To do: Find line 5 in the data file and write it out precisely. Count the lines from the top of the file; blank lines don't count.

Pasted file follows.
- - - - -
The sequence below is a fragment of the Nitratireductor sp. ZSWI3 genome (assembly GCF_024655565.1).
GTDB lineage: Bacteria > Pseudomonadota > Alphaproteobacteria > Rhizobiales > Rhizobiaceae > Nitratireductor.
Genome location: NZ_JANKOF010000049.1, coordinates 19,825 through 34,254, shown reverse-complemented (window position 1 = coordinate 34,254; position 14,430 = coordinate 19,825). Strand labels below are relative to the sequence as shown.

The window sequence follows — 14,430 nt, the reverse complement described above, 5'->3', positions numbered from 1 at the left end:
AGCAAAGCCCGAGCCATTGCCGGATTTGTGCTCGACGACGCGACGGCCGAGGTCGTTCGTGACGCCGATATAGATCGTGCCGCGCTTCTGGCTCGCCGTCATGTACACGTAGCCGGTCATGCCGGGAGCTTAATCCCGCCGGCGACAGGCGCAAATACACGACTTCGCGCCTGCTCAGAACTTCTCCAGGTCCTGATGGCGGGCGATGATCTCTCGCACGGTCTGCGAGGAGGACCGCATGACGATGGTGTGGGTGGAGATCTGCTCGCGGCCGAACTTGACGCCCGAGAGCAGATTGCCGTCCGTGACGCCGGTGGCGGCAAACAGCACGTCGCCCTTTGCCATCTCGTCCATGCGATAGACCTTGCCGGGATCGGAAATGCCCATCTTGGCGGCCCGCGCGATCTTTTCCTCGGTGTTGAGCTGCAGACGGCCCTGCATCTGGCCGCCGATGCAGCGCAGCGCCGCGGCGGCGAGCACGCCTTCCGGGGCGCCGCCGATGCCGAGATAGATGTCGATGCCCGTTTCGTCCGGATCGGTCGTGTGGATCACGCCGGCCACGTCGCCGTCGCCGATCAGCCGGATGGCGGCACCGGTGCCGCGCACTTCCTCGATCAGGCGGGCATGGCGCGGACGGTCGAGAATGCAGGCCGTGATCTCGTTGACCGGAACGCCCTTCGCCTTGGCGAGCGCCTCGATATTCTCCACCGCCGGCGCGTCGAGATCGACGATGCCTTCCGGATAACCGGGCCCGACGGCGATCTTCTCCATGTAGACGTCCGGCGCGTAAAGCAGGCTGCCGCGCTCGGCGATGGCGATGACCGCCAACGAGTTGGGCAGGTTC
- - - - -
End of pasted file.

AGCAAAGCCCGAGCCATTGCCGGATTTGTGCTCGACGACGCGACGGCCGAGGTCGTTCGTGACGCCGATATAGATCGTGCCGCGCTTCTGGCTCGCCGTCATGTACACGTAGCCGGTCATGCCGGGAGCTTAATCCCGCCGGCGACAGGCGCAAATACACGACTTCGCGCCTGCTCAGAACTTCTCCAGGTCCTGATGGCGGGCGATGATCTCTCGCACGGTCTGCGAGGAGGACCGCATGACGATGGTGTGGGTGGAGATCTGCTCGCGGCCGAACTTGACGCCCGAGAGCAGATTGCCGTCCGTGACGCCGGTGGCGGCAAACAGCACGTCGCCCTTTGCCATCTCGTCCATGCGATAGACCTTGCCGGGATCGGAAATGCCCATCTTGGCGGCCCGCGCGATCTTTTCCTCGGTGTTGAGCTGCAGACGGCCCTGCATCTGGCCGCCGATGCAGCGCAGCGCCGCGGCGGCGAGCACGCCTTCCGGGGCGCCGCCGATGCCGAGATAGATGTCGATGCCCGTTTCGTCCGGATCGGTCGTGTGGATCACGCCGGCCACGTCGCCGTCGCCGATCAGCCGGATGGCGGCACCGGTGCCGCGCACTTCCTCGATCAGGCGGGCATGGCGCGGACGGTCGAGAATGCAGGCCGTGATCTCGTTGACCGGAACGCCCTTCGCCTTGGCGAGCGCCTCGATATTCTCCACCGCCGGCGCGTCGAGATCGACGATGCCTTCCGGATAACCGGGCCCGACGGCGATCTTCTCCATGTAGACGTCCGGCGCGTAAAGCAGGCTGCCGCGCTCGGCGATGGCGATGACCGCCAACGAGTTGGGCAGGTTC